If my business partner is being sued for half the company in a divorce, do I have any recourse as a de facto partner even though I am not part of the sole proprietorship?

I have been the de facto partner in a business for 12 years even though I am not on the paperwork. The sole proprietorship is set up in my partner’s name, but he is now going through a divorce and his soon to be ex-wife is suing to get half of the company. Do I have any legal recourse as the equal business partner in all decision making and fiduciary matters?

Asked on December 20, 2017 under Business Law, California


SJZ, Member, New York Bar / FreeAdvice Contributing Attorney

Answered 3 years ago | Contributor

No, you do not have any recourse because you are not an equal business partner--you are not a partner at all, if the company is a "sole proprietorship." As the word "sole" implies, it has one owner, the person you call you partner: it is is his company solely, not yours. And because it is a sole proprietorship, not an LLC or corporation, it's not really a "company" at all: in a sole proprietorship, the assets are owned directly the proprietor, the same way he owns his car or house or clothing; the income goes directly to the proprietor, not to some other entity; etc.. Legally, the company and proprietor are one and the same.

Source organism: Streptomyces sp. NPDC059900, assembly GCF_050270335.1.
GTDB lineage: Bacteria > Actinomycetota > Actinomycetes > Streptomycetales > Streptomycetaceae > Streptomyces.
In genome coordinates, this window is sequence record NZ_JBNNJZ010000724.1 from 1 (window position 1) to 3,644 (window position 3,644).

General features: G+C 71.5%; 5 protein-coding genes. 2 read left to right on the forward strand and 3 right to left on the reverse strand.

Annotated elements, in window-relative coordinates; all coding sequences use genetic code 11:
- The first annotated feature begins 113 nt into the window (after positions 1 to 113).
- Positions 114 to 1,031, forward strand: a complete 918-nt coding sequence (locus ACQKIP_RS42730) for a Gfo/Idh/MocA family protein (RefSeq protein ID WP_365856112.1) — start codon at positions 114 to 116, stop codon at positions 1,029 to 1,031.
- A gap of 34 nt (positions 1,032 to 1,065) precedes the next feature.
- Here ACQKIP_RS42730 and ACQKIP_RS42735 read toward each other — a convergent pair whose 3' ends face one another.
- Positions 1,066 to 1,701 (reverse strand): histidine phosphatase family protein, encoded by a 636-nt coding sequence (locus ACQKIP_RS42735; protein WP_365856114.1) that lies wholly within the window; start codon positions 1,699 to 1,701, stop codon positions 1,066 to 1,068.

So the spouse is not suing for "half the company": she is suing for half the assets belonging to her spouse, which incudes what you think of as a separate company.
There are ways in the last 12 years this could have been resolved in your favor and you protected: your "partner," if he truly valued you as partner, could have entered into a legal partnership with you; or he could have turned the company into an LLC or corporation and given you the appropriate share of it. Either of those options would have given you a protectible legal interest. However, he did not, and if they in the divorce now, it is too late to change the business structure.

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